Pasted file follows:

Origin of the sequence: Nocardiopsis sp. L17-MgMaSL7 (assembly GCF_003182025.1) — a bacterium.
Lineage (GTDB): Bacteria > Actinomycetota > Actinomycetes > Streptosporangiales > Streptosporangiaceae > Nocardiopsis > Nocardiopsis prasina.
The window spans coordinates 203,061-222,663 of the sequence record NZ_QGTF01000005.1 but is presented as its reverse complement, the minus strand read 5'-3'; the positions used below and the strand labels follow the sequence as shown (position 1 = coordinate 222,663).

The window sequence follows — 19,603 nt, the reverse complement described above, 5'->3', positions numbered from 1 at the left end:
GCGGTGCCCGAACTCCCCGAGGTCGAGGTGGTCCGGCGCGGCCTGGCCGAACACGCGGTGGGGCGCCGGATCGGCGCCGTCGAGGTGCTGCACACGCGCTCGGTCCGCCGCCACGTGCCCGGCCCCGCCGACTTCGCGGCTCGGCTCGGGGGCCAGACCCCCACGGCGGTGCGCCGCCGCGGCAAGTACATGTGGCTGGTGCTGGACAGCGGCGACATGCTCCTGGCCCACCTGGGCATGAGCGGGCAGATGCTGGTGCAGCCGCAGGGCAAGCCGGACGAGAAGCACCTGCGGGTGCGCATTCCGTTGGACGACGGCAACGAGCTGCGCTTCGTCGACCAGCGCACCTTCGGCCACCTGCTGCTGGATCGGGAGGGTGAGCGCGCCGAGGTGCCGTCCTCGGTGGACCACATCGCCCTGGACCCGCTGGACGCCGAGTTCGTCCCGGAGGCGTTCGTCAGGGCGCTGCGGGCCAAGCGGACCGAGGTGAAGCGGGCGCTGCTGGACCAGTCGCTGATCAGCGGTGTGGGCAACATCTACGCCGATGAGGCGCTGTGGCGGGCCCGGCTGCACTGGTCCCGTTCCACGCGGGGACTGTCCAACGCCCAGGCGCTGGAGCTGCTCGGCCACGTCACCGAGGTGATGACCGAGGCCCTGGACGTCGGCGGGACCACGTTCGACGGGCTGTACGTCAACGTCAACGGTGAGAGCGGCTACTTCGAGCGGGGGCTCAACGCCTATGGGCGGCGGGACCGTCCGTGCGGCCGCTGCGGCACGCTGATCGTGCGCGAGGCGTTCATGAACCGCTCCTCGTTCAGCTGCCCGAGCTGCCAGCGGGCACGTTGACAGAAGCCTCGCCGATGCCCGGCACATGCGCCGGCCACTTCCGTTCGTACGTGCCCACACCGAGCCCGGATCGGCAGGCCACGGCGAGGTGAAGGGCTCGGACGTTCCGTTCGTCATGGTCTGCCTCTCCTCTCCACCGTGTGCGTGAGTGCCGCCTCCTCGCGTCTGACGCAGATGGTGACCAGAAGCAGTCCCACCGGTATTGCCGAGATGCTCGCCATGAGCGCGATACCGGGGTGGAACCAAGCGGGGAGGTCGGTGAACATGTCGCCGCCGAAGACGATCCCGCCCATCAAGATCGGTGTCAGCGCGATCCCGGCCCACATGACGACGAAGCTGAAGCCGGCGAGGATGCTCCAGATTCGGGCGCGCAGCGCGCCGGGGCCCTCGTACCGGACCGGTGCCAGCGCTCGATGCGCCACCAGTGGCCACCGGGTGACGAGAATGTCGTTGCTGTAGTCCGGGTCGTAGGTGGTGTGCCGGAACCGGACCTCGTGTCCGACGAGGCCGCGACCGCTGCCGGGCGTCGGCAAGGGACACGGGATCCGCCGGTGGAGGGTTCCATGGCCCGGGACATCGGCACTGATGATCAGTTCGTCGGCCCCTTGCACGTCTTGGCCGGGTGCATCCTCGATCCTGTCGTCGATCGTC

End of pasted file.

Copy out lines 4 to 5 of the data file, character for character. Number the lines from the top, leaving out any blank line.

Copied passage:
The window sequence follows — 19,603 nt, the reverse complement described above, 5'->3', positions numbered from 1 at the left end:
GCGGTGCCCGAACTCCCCGAGGTCGAGGTGGTCCGGCGCGGCCTGGCCGAACACGCGGTGGGGCGCCGGATCGGCGCCGTCGAGGTGCTGCACACGCGCTCGGTCCGCCGCCACGTGCCCGGCCCCGCCGACTTCGCGGCTCGGCTCGGGGGCCAGACCCCCACGGCGGTGCGCCGCCGCGGCAAGTACATGTGGCTGGTGCTGGACAGCGGCGACATGCTCCTGGCCCACCTGGGCATGAGCGGGCAGATGCTGGTGCAGCCGCAGGGCAAGCCGGACGAGAAGCACCTGCGGGTGCGCATTCCGTTGGACGACGGCAACGAGCTGCGCTTCGTCGACCAGCGCACCTTCGGCCACCTGCTGCTGGATCGGGAGGGTGAGCGCGCCGAGGTGCCGTCCTCGGTGGACCACATCGCCCTGGACCCGCTGGACGCCGAGTTCGTCCCGGAGGCGTTCGTCAGGGCGCTGCGGGCCAAGCGGACCGAGGTGAAGCGGGCGCTGCTGGACCAGTCGCTGATCAGCGGTGTGGGCAACATCTACGCCGATGAGGCGCTGTGGCGGGCCCGGCTGCACTGGTCCCGTTCCACGCGGGGACTGTCCAACGCCCAGGCGCTGGAGCTGCTCGGCCACGTCACCGAGGTGATGACCGAGGCCCTGGACGTCGGCGGGACCACGTTCGACGGGCTGTACGTCAACGTCAACGGTGAGAGCGGCTACTTCGAGCGGGGGCTCAACGCCTATGGGCGGCGGGACCGTCCGTGCGGCCGCTGCGGCACGCTGATCGTGCGCGAGGCGTTCATGAACCGCTCCTCGTTCAGCTGCCCGAGCTGCCAGCGGGCACGTTGACAGAAGCCTCGCCGATGCCCGGCACATGCGCCGGCCACTTCCGTTCGTACGTGCCCACACCGAGCCCGGATCGGCAGGCCACGGCGAGGTGAAGGGCTCGGACGTTCCGTTCGTCATGGTCTGCCTCTCCTCTCCACCGTGTGCGTGAGTGCCGCCTCCTCGCGTCTGACGCAGATGGTGACCAGAAGCAGTCCCACCGGTATTGCCGAGATGCTCGCCATGAGCGCGATACCGGGGTGGAACCAAGCGGGGAGGTCGGTGAACATGTCGCCGCCGAAGACGATCCCGCCCATCAAGATCGGTGTCAGCGCGATCCCGGCCCACATGACGACGAAGCTGAAGCCGGCGAGGATGCTCCAGATTCGGGCGCGCAGCGCGCCGGGGCCCTCGTACCGGACCGGTGCCAGCGCTCGATGCGCCACCAGTGGCCACCGGGTGACGAGAATGTCGTTGCTGTAGTCCGGGTCGTAGGTGGTGTGCCGGAACCGGACCTCGTGTCCGACGAGGCCGCGACCGCTGCCGGGCGTCGGCAAGGGACACGGGATCCGCCGGTGGAGGGTTCCATGGCCCGGGACATCGGCACTGATGATCAGTTCGTCGGCCCCTTGCACGTCTTGGCCGGGTGCATCCTCGATCCTGTCGTCGATCGTC